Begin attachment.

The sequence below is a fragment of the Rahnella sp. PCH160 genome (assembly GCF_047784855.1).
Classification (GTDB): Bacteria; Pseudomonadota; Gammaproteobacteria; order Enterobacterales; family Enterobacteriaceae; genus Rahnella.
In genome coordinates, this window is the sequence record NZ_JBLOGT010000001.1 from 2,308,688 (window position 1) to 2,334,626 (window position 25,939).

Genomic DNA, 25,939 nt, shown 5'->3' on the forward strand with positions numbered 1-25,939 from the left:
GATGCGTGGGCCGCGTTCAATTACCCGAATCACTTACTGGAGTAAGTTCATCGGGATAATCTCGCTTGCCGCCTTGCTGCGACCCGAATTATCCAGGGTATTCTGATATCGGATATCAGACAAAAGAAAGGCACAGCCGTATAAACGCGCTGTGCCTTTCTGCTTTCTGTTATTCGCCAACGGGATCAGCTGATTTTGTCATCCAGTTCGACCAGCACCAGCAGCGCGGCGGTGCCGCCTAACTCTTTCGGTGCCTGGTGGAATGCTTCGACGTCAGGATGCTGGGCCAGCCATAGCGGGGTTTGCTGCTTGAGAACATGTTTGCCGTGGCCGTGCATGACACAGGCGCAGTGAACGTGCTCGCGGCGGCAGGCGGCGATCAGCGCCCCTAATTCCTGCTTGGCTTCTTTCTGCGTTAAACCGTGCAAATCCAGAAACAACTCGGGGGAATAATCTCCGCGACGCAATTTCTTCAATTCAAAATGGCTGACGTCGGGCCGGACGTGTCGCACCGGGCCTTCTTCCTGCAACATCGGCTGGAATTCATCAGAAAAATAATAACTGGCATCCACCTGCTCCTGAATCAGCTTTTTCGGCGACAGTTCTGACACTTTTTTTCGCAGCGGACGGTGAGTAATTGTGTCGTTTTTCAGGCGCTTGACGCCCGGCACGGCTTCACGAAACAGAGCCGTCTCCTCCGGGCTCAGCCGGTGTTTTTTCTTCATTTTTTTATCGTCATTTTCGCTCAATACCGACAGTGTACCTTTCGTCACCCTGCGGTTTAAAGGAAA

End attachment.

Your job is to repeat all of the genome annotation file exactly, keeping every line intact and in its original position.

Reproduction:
The sequence below is a fragment of the Rahnella sp. PCH160 genome (assembly GCF_047784855.1).
Classification (GTDB): Bacteria; Pseudomonadota; Gammaproteobacteria; order Enterobacterales; family Enterobacteriaceae; genus Rahnella.
In genome coordinates, this window is the sequence record NZ_JBLOGT010000001.1 from 2,308,688 (window position 1) to 2,334,626 (window position 25,939).

Genomic DNA, 25,939 nt, shown 5'->3' on the forward strand with positions numbered 1-25,939 from the left:
GATGCGTGGGCCGCGTTCAATTACCCGAATCACTTACTGGAGTAAGTTCATCGGGATAATCTCGCTTGCCGCCTTGCTGCGACCCGAATTATCCAGGGTATTCTGATATCGGATATCAGACAAAAGAAAGGCACAGCCGTATAAACGCGCTGTGCCTTTCTGCTTTCTGTTATTCGCCAACGGGATCAGCTGATTTTGTCATCCAGTTCGACCAGCACCAGCAGCGCGGCGGTGCCGCCTAACTCTTTCGGTGCCTGGTGGAATGCTTCGACGTCAGGATGCTGGGCCAGCCATAGCGGGGTTTGCTGCTTGAGAACATGTTTGCCGTGGCCGTGCATGACACAGGCGCAGTGAACGTGCTCGCGGCGGCAGGCGGCGATCAGCGCCCCTAATTCCTGCTTGGCTTCTTTCTGCGTTAAACCGTGCAAATCCAGAAACAACTCGGGGGAATAATCTCCGCGACGCAATTTCTTCAATTCAAAATGGCTGACGTCGGGCCGGACGTGTCGCACCGGGCCTTCTTCCTGCAACATCGGCTGGAATTCATCAGAAAAATAATAACTGGCATCCACCTGCTCCTGAATCAGCTTTTTCGGCGACAGTTCTGACACTTTTTTTCGCAGCGGACGGTGAGTAATTGTGTCGTTTTTCAGGCGCTTGACGCCCGGCACGGCTTCACGAAACAGAGCCGTCTCCTCCGGGCTCAGCCGGTGTTTTTTCTTCATTTTTTTATCGTCATTTTCGCTCAATACCGACAGTGTACCTTTCGTCACCCTGCGGTTTAAAGGAAA